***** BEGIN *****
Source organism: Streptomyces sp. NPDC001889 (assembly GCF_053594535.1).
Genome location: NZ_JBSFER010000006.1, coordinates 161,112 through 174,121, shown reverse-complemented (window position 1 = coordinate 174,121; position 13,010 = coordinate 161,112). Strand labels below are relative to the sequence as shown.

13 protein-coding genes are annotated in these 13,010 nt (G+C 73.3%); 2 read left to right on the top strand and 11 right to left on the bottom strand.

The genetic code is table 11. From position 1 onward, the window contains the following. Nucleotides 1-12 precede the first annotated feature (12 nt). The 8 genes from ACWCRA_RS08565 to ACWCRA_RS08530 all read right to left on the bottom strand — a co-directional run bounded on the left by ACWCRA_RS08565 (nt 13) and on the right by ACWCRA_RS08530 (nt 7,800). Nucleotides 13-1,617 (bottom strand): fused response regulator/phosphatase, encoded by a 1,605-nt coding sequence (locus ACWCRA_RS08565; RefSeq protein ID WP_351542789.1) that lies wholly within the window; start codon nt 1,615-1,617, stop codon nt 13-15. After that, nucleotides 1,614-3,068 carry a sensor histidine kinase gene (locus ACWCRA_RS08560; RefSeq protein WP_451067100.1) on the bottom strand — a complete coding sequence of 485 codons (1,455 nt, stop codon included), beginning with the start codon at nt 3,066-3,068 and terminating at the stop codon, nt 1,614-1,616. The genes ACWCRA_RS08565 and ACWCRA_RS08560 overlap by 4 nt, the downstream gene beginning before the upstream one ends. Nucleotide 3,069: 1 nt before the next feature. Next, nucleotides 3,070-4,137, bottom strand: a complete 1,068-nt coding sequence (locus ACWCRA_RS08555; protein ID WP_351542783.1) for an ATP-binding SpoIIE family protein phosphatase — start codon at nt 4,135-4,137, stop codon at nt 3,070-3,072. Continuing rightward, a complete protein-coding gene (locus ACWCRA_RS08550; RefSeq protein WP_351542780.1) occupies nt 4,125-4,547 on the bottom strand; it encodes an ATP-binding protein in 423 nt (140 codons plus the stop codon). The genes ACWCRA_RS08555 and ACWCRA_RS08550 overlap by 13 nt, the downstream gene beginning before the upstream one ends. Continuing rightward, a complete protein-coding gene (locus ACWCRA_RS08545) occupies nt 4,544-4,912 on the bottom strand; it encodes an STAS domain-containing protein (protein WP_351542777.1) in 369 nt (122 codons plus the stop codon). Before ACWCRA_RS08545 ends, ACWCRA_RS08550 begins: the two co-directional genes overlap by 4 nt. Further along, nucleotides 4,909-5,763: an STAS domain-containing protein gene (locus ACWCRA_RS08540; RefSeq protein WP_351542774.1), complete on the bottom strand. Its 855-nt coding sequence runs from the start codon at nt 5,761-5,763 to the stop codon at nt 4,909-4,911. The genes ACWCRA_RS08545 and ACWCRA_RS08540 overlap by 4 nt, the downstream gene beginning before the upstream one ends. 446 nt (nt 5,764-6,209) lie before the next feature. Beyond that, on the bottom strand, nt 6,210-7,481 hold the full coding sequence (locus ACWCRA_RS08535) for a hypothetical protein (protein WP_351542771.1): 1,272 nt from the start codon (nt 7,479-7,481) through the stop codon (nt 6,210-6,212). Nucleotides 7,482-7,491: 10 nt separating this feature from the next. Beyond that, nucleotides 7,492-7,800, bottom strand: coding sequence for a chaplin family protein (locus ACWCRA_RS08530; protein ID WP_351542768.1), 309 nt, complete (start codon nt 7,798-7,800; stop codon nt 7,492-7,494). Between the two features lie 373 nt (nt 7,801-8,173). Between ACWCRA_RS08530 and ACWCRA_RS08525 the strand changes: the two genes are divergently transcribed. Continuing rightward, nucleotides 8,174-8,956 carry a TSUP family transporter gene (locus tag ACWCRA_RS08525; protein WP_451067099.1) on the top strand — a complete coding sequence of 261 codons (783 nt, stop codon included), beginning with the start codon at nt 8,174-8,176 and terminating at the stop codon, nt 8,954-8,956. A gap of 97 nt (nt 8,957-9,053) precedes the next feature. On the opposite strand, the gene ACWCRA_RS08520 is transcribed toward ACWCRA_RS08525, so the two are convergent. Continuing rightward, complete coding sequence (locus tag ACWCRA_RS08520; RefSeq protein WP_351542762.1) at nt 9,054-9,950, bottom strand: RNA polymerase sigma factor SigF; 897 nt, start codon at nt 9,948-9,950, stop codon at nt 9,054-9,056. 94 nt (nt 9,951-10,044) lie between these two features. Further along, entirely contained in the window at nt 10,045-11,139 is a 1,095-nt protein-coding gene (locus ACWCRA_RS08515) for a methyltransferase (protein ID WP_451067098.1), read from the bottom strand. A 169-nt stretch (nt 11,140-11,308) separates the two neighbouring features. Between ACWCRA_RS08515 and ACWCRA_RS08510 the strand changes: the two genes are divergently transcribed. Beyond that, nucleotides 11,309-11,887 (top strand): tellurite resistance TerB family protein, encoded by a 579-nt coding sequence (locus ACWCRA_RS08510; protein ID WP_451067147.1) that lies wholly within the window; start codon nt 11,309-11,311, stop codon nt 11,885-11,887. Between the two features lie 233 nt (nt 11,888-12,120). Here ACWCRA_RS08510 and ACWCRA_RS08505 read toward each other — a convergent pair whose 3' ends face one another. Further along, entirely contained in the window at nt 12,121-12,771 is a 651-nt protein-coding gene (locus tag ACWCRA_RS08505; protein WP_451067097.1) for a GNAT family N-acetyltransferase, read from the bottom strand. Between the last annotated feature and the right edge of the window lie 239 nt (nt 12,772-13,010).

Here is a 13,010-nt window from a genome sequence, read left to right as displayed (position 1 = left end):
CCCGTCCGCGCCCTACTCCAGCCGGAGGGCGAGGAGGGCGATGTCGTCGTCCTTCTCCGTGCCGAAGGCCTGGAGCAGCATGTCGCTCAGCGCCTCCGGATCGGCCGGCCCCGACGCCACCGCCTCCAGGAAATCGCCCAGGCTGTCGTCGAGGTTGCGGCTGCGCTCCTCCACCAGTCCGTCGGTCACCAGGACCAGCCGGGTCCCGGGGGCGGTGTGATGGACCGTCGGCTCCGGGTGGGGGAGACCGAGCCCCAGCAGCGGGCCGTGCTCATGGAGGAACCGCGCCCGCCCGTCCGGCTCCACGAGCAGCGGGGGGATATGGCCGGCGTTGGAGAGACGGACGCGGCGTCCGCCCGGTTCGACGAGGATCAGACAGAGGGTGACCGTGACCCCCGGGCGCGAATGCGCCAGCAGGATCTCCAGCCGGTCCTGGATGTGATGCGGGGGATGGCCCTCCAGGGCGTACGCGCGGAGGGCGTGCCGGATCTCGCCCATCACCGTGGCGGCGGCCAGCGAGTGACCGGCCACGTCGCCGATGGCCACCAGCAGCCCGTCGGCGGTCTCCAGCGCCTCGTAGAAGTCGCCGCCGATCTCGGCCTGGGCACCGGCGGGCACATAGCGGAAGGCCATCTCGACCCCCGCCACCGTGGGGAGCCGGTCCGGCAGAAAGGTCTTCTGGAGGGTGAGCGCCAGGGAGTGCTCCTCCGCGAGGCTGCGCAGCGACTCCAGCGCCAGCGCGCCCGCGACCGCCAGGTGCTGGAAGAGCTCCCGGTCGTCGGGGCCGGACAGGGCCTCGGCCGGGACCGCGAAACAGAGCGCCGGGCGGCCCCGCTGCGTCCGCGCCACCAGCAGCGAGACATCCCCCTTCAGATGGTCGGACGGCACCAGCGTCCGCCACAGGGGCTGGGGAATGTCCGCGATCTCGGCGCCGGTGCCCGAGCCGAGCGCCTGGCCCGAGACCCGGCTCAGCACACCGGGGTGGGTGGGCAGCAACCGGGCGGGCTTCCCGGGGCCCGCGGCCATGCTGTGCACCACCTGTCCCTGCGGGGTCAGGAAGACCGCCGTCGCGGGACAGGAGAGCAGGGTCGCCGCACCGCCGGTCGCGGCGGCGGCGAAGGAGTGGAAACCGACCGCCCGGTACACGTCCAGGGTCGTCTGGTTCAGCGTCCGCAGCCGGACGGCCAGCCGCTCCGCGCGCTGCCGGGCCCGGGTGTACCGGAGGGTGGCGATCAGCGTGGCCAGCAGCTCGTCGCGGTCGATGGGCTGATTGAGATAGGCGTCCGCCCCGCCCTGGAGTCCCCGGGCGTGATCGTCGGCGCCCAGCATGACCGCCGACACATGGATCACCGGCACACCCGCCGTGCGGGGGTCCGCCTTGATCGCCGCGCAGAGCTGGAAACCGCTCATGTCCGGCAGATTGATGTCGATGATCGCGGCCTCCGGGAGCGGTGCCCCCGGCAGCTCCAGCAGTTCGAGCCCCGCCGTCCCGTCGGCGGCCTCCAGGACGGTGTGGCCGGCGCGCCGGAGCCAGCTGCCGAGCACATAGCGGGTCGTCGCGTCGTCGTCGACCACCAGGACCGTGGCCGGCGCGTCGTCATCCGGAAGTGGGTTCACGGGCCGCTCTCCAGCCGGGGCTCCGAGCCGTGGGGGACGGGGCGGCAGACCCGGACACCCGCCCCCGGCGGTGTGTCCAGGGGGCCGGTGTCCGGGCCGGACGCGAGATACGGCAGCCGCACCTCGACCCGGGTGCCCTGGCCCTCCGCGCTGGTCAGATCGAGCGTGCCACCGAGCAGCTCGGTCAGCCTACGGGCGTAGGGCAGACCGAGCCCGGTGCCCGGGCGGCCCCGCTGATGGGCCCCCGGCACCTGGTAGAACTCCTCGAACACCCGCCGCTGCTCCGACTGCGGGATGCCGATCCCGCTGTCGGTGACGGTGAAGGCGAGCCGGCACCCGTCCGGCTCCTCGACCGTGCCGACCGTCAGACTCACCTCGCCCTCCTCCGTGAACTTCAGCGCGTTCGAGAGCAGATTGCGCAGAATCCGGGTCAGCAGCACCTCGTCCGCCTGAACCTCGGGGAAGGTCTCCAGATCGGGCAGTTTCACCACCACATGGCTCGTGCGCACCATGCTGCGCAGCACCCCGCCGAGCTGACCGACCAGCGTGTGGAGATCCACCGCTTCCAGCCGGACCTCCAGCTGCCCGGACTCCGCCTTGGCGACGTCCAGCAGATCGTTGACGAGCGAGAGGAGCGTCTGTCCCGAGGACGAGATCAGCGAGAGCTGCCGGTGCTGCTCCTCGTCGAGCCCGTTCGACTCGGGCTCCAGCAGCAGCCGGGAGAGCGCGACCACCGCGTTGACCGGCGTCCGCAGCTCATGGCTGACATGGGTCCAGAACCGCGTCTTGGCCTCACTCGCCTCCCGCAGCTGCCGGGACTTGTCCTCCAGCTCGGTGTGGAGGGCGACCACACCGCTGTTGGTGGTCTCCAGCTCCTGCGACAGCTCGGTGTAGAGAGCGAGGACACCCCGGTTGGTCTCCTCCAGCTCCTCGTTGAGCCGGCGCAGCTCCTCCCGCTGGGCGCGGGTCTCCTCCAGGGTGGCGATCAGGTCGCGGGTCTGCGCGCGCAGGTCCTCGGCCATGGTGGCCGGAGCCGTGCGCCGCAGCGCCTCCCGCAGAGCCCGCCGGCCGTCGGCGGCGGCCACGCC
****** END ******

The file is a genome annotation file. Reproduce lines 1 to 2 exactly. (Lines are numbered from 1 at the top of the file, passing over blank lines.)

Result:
Source organism: Streptomyces sp. NPDC001889 (assembly GCF_053594535.1).
Genome location: NZ_JBSFER010000006.1, coordinates 161,112 through 174,121, shown reverse-complemented (window position 1 = coordinate 174,121; position 13,010 = coordinate 161,112). Strand labels below are relative to the sequence as shown.